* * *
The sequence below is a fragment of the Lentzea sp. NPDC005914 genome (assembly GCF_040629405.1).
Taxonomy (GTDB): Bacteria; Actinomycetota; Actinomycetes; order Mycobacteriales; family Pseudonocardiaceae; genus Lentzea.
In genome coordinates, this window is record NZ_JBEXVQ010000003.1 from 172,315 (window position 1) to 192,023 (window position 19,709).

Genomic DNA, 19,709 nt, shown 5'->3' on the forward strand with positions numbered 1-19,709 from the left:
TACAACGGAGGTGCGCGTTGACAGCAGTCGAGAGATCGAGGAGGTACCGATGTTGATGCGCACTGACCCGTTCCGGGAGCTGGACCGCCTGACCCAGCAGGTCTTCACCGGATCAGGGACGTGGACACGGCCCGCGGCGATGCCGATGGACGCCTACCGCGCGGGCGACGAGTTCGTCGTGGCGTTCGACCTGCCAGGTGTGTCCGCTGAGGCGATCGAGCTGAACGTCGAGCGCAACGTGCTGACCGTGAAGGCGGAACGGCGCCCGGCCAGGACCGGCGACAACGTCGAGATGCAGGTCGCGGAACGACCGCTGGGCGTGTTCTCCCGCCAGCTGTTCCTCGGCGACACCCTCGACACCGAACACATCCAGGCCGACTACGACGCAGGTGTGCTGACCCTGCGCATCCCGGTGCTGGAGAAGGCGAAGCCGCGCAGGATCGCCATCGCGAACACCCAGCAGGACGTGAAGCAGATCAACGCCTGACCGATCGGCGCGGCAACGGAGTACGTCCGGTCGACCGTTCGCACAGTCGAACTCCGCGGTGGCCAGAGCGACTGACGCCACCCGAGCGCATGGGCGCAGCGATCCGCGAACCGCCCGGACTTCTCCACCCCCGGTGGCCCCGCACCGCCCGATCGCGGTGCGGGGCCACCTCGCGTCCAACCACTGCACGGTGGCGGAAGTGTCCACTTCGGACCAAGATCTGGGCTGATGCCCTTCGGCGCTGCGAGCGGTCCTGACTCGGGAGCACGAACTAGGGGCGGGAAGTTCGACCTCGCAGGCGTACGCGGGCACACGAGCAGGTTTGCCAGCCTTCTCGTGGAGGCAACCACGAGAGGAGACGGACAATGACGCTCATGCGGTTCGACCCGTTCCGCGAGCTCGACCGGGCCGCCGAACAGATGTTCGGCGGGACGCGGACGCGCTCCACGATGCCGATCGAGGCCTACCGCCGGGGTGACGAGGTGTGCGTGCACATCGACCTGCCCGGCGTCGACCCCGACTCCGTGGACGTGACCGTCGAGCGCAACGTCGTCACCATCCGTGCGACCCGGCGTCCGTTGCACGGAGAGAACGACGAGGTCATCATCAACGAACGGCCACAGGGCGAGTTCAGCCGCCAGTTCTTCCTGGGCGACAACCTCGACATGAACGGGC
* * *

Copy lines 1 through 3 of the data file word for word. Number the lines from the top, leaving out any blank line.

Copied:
The sequence below is a fragment of the Lentzea sp. NPDC005914 genome (assembly GCF_040629405.1).
Taxonomy (GTDB): Bacteria; Actinomycetota; Actinomycetes; order Mycobacteriales; family Pseudonocardiaceae; genus Lentzea.
In genome coordinates, this window is record NZ_JBEXVQ010000003.1 from 172,315 (window position 1) to 192,023 (window position 19,709).